Green denoted hope for renewal, red stood for the ancestors' courage, and yellow symbolized the country's treasures.

In 1975, the flag was changed to green with a red star in the corner.

Colonial rule forced the people to accept a new system of central administration, heavy taxation, forced labor, and harsh laws.

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Merchants and travelers wrote about the power of the Dahomean monarch, his army of "amazons" (female warriors), and ceremonies that included human sacrifice.

The French presence and influence increased after 1840 as a result of commercial and missionary activity.

In 1990, the original flag was reestablished to symbolize the rejection of Marxist ideology. Although several ethnic groups are assumed to be indigenous, migration that began four hundred years ago brought Aja-speaking peoples (the Gbe) into the southern part of the country, where they founded several kingdoms.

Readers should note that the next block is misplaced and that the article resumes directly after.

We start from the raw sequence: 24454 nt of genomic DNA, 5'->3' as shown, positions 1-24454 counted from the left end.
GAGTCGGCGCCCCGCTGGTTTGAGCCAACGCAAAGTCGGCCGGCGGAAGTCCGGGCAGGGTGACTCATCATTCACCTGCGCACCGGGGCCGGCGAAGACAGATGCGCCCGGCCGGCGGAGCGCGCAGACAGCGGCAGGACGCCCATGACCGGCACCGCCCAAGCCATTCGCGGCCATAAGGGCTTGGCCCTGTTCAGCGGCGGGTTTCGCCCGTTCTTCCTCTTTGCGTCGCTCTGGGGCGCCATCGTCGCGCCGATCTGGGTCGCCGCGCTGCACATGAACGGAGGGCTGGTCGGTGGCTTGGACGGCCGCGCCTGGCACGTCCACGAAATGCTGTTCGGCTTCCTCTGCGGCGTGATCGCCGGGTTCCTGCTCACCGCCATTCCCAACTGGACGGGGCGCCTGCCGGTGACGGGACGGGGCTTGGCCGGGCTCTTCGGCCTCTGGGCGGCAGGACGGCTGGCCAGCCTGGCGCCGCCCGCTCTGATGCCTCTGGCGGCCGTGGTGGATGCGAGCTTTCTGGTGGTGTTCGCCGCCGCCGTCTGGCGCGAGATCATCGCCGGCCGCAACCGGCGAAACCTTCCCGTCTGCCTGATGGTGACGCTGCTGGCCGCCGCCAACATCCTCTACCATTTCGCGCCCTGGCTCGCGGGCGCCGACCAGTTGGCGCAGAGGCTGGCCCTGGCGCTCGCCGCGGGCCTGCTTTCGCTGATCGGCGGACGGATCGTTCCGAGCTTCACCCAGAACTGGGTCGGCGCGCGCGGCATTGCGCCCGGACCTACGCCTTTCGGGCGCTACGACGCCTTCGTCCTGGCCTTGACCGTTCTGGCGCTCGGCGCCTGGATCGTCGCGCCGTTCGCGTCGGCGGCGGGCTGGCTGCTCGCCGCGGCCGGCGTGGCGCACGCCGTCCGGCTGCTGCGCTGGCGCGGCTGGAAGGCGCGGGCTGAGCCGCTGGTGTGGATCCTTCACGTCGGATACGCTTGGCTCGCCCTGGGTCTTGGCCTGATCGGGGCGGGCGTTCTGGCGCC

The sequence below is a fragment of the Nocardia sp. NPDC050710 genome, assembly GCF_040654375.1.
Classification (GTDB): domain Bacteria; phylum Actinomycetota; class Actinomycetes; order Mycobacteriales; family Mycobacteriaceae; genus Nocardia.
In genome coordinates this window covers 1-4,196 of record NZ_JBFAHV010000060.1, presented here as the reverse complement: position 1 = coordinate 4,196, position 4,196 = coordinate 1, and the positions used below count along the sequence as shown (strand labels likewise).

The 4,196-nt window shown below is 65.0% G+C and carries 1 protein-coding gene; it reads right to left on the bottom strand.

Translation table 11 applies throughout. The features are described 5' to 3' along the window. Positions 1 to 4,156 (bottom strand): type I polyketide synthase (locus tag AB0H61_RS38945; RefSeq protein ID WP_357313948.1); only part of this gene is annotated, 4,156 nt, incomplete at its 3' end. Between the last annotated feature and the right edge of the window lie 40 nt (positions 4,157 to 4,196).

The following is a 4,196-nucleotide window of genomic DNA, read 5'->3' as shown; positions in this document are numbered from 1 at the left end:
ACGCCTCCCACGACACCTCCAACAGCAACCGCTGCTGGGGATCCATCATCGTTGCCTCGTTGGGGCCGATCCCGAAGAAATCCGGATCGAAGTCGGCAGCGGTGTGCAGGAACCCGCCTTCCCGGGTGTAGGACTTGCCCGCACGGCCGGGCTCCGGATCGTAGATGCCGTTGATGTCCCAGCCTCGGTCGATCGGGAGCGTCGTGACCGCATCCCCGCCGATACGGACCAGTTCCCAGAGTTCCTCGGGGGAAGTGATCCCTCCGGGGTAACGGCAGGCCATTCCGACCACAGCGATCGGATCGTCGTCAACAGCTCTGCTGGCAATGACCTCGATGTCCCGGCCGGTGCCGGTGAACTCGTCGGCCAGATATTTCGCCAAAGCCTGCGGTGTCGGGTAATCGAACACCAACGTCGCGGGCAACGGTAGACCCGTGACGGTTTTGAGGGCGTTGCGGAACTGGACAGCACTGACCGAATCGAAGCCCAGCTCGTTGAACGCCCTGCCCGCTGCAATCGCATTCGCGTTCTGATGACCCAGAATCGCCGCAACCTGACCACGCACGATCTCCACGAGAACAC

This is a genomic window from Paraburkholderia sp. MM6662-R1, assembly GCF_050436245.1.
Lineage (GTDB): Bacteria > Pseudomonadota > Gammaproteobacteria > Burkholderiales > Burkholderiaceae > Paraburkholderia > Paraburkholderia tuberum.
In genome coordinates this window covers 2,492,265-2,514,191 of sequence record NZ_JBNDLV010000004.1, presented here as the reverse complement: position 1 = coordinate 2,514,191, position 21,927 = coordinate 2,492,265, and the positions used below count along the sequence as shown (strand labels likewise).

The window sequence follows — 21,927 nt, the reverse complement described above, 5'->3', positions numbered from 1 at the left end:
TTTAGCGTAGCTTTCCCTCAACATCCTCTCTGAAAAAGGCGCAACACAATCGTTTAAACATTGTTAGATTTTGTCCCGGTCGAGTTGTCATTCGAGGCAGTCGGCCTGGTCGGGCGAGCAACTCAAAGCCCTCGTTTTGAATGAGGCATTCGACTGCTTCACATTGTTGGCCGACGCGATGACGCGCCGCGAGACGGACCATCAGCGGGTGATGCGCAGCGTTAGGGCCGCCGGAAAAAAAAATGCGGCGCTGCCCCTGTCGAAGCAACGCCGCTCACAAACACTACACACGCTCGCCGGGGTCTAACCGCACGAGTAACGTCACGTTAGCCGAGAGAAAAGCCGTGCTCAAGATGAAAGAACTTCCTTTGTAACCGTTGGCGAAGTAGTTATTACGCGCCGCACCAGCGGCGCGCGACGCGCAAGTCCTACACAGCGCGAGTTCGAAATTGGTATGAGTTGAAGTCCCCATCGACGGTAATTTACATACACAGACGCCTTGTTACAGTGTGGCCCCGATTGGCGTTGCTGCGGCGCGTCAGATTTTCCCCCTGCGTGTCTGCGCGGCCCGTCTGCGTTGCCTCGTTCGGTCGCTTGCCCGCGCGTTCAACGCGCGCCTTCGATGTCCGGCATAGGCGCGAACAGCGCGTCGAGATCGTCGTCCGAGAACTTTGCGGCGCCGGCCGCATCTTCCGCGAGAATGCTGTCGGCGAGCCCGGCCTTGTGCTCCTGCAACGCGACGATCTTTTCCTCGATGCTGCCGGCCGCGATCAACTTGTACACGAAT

The Yoruba presence in the southern and central regions also dates back several hundred years.

Before 1975, the Republic of Benin was known as Dahomey, its French colonial name.

Three years after the coup that brought Major Kérékou to power, the name was changed to the People's Republic of Benin, reflecting the Marxist-Leninist ideology of the new government.

By 1900, the Bariba had been defeated and the new boundaries had been determined.

From 1904 to 1958, Dahomey was a colony in the federation of French West Africa.

After the collapse of the Kérékou government in 1989, the name was shortened to the Republic of Benin.

In the precolonial period, Dahomey was the name of the most powerful kingdom on the Slave Coast, which extended along the Bight of Benin to Lagos.

In addition to language and ethnicity, there are divisions along lines of occupation and religion. The country has an area of 43,483 square miles (112,622 square kilometers).